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Growing concerns down on the farm in North Ireland
Belfast Telegraph, September 4, 2004
Northern Ireland farmers are looking forward to an Indian summer. And they need it after a season which almost washed out their harvest hopes.

Ironically, in early spring some were complaining about the dryness of the ground and the difficulties a rain-free summer would bring.

But the recent spell of wet weather has inevitably taken its toll, particularly on vegetable growers.

"It has really been a nightmare," said produce merchant Phillip McKee, a leading advocate of the farmers' markets.

"The weather has certainly hit hard, particularly in low lying areas.

"Growers are telling me of drills of potatoes submerged in water and vegetables which are beginning to rot.

"In fact, whenever they come to harvest these vegetables lots of damage is caused.

"It is not a nice situation to be working in."

Not everyone has been badly affected by the inclement weather though.

Cereals growers who follow a programme of growing winter crops were more fortunate than their counterparts who have still to harvest hundreds of acres of spring grown barley, oats and wheat.

Co Down cereals farmer Graham Furey, who is a deputy president of the Ulster Farmers Union, says: "We won't make a crisis out of a few days bad weather but we are certainly looking for a sustained improvement in weather conditions.

"English grain farmers were a bit unfortunate in that they were harvesting a couple of weeks earlier than we were and they ran into very bad weather.

"We were fortunate with our winter grown crops but it is a case of fingers crossed for the harvesting of those sown in the spring time.

"There is no doubt some farmers will experience losses in their grain harvests this year.

"At present over 50% of the spring crops have yet to be harvested and it will be the end of the month before they are safely gathered in.

"Indeed, there are pockets of the country where it will be even later before the combines leave the fields for another year.

"But there is always a question mark over the weather. Perhaps that's what makes farming interesting."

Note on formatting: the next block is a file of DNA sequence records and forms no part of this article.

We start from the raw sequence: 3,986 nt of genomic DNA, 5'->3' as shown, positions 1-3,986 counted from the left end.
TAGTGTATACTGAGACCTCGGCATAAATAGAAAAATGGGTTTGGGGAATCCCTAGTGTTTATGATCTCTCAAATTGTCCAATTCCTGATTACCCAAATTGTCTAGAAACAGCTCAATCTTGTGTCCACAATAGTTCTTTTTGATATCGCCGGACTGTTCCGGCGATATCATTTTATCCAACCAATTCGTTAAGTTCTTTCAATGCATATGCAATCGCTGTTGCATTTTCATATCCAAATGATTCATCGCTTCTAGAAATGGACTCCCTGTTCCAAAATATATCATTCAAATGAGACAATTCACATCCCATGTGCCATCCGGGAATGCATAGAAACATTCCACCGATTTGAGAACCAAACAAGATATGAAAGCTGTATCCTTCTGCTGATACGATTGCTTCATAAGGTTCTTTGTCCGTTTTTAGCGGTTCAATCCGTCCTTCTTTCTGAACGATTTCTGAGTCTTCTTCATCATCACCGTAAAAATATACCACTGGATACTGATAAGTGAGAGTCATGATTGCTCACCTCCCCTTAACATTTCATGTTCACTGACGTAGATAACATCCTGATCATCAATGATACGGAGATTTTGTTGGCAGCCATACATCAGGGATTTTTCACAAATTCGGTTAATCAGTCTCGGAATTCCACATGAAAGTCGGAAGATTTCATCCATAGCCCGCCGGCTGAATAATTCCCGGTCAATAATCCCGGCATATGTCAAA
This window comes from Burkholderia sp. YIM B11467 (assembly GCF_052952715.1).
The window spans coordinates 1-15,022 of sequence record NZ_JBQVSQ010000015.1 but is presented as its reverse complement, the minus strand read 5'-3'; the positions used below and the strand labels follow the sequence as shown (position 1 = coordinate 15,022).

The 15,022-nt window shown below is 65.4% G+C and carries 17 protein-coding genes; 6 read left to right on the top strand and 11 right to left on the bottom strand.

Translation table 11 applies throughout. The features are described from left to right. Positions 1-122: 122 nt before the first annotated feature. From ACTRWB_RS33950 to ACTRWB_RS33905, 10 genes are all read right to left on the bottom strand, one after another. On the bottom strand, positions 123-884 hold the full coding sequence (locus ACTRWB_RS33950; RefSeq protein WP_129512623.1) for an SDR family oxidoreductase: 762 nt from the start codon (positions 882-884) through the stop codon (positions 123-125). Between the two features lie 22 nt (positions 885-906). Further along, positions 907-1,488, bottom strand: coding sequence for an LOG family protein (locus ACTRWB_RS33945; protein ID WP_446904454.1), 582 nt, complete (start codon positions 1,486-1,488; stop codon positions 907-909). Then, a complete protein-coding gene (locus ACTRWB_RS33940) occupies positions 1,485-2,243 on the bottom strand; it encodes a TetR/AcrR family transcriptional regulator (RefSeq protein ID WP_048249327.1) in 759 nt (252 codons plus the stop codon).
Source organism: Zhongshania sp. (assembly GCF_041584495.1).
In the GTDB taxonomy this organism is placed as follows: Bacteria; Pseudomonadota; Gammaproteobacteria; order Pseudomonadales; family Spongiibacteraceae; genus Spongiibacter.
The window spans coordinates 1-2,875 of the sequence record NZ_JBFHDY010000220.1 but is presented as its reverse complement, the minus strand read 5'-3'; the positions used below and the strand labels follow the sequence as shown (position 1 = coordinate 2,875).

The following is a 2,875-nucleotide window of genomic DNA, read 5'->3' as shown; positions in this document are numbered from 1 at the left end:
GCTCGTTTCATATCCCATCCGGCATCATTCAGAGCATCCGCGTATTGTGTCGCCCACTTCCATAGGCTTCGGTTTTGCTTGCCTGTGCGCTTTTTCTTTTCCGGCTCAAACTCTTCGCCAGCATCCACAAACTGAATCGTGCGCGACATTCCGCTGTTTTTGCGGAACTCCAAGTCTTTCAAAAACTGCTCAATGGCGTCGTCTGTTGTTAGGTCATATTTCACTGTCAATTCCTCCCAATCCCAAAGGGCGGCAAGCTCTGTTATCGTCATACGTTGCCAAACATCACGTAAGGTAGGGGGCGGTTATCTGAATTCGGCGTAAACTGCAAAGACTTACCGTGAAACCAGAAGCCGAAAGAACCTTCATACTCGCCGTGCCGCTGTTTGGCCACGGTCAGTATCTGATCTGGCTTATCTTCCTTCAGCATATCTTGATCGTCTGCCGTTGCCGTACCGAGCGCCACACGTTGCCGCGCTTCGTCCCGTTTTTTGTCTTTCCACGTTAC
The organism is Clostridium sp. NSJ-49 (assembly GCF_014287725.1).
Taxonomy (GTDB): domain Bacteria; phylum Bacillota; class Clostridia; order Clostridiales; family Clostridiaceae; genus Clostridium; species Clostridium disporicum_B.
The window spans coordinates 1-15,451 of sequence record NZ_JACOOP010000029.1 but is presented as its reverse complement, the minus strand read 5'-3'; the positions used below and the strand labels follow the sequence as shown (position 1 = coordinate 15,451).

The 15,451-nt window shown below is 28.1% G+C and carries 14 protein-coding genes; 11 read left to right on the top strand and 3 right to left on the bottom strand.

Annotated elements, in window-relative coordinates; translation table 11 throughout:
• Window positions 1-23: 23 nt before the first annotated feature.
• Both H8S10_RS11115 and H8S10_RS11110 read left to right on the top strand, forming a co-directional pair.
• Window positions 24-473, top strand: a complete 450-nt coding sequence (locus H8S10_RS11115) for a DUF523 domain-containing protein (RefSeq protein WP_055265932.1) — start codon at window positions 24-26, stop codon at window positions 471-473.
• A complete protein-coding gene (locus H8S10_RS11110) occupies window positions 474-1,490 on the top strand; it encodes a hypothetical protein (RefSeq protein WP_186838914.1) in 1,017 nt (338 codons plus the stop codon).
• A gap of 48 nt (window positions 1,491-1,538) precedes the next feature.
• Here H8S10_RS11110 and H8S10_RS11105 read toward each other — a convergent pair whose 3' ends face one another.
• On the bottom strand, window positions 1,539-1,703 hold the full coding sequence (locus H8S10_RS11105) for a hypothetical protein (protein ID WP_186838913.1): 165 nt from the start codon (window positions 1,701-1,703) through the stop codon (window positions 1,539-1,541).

Reeling from the effects of the worst summer in living memory farmers across other parts of the United Kimgdom feel they should be entitled to weather aid.

While no one denies them the right to receive such support, after such atrocious conditions, should they we granted it Northern Ireland farmers will be anything but pleased.

"We had a dreadful year in 2002," says UFU communications manager Joe McDonald.

"Our application for weather aid is lying on someone's desk in Brussels.

"We would not deny our counterparts compensation for what they have had to endure this summer.

"But if weather aid is granted to other parts of the UK we will be asking questions."

Meanwhile, Co Armagh's Bramley Apple crop looks very promising with both fruit quality and fruit count high.

A combination of favourable weather temperatures at blossom time during May and good growing conditions during the summer has resulted in a favourable crop load. Growers are looking forward to the harvest while hoping for dry weather conditions.

At the Department of Agriculture there is agreement wet summer weather has affected farming.

"The recent wet weather, particularly during the month of August, has caused concern amon farmers," a spokesperson said.

"However, the wet weather has had little adverse effect on potato crops and yields and quality should largely be unaffected at this stage.

"The winter barley crop had largely been harvested earlier and the spring barley crop can withstand periods of wet weather without undue effects on yield and quality. Better weather towards the end of last month allowed good progress with harvesting."

As ever, the Ulster farmer still looks for brighter days bringing with them the prospect of better fortunes from the land.

Some will be fortunate in their endeavours. For others it will be a time of loss.
MGR Archive 5.9.2004
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